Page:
As we live in ever-more-populated communities, it is ironic that we feel more isolated than ever. Our interpersonal communication is often through the cloud and tech devices rather than the face-to-face. For many, Facebook friends are more real than filial relationships. If we have so many friends, why is it that loneliness has increased by 15% in just the last decade? Why, with all these new ways to communicate, do we feel like these electronic relationships have less value than with a person we can actually touch? With more Americans living alone, why is it that one in four Americans say they do not have one single person they can talk to about important issues? We are “affection deprived” as a society and actually (so says research) touch our cell phones more than each other.
Dr. Kory Floyd has spent his career discovering and proving why affection and close relationships are so important to us as a species; they are, in fact, critical not only to our happiness, but to our survival as humans. Belonging benefits us physically, while not belonging is actually hazardous to our health by interrupting eating habits, sleep patterns and immunity, among other things. Affection actually makes us healthier!
As a “stress-buffer”, affection shelters us from the hard knocks in life. Dr. Floyd speaks of an especially awful day when everything went wrong, and a random hug from a fellow professional gave him assurance that the bad things are manageable after all.
Dr. Floyd shows how challenging it is to maintain healthy, affectionate relationships. The bad ones will cause a downward spiral that is often worse than having no relationship. There are ways to create solid relationships that are mutually supportive, but they require attention to the other person’s needs.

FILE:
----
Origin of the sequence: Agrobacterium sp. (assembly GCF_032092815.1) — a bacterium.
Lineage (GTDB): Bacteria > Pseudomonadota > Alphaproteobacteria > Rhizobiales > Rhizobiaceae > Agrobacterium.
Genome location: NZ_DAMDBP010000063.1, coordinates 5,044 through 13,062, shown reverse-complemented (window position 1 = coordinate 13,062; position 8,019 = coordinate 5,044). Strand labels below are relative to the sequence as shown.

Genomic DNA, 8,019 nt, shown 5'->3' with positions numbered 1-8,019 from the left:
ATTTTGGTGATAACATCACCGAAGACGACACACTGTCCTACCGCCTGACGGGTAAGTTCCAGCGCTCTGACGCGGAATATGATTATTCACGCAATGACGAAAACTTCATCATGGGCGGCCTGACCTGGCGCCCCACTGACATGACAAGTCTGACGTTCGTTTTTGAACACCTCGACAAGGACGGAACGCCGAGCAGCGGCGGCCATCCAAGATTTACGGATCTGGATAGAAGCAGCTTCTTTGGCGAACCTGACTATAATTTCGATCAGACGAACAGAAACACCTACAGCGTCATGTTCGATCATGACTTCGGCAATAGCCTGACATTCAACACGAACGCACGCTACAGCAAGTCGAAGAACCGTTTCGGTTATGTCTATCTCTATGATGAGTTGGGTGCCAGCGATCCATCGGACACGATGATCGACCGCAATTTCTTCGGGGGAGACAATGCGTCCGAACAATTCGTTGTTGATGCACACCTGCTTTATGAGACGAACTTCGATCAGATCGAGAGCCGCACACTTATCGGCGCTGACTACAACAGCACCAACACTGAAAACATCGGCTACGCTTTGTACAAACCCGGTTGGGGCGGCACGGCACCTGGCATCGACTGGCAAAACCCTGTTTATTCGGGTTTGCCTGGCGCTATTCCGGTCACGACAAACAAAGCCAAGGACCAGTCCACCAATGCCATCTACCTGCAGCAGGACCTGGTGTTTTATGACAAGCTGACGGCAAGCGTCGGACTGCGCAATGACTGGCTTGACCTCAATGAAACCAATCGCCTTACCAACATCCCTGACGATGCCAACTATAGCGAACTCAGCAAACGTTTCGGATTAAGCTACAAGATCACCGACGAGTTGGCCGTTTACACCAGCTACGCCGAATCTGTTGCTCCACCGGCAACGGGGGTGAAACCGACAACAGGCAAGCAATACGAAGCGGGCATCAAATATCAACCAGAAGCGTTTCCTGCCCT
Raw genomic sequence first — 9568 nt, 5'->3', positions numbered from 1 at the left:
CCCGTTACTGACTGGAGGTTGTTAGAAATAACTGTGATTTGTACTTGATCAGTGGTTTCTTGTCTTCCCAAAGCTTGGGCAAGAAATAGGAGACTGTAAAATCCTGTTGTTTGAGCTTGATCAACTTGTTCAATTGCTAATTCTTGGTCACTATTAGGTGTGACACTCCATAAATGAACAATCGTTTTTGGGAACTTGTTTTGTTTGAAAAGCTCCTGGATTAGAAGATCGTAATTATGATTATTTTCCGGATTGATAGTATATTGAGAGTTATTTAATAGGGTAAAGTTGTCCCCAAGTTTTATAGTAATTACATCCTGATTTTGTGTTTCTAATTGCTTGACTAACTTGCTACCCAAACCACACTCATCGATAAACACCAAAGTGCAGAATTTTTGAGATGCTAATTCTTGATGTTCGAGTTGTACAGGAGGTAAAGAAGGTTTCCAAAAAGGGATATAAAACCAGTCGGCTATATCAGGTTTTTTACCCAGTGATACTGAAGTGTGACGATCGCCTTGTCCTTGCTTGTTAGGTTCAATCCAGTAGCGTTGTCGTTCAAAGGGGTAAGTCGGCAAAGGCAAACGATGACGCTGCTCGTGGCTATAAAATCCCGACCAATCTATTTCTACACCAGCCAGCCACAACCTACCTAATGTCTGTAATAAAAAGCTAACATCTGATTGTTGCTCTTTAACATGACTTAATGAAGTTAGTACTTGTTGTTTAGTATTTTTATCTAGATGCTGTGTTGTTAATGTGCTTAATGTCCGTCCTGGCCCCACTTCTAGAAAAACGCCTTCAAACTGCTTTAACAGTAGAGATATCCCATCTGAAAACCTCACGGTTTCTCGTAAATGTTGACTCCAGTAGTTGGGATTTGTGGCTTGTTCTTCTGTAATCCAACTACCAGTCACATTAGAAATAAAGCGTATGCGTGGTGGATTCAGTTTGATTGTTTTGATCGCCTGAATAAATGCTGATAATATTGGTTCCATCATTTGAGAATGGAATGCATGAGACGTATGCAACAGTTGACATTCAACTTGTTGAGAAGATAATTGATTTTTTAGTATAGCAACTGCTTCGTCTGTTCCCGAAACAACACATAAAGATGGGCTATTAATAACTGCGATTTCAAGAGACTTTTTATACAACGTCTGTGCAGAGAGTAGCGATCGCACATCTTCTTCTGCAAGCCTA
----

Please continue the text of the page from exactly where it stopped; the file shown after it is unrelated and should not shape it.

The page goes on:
“The Loneliness Cure” is a cross between a professional journal and a self-help book. Certainly, if the reader is a college or health care professional, he or she would recognize the format as a long form “Continuing Education Unit” (or CEU for short). Someone who is just picking this up off the shelf as an interesting self-help topic, might get a bit mired down with the proofs. “The Loneliness Cure” dissects the issue of affection in order to show why love is so necessary to us – this might turn away some who really need the book’s message. As a person who has experienced a lifetime of different kinds of relationships, all were found in the pages of “The Loneliness Cure” along with a lot of great suggestions for improvement.
One man, “Juan Mann”, pays his human connection forward by hugging strangers. One hug just might give these people affection, connection and hope. “Juan Mann” can make a difference in the lives of others.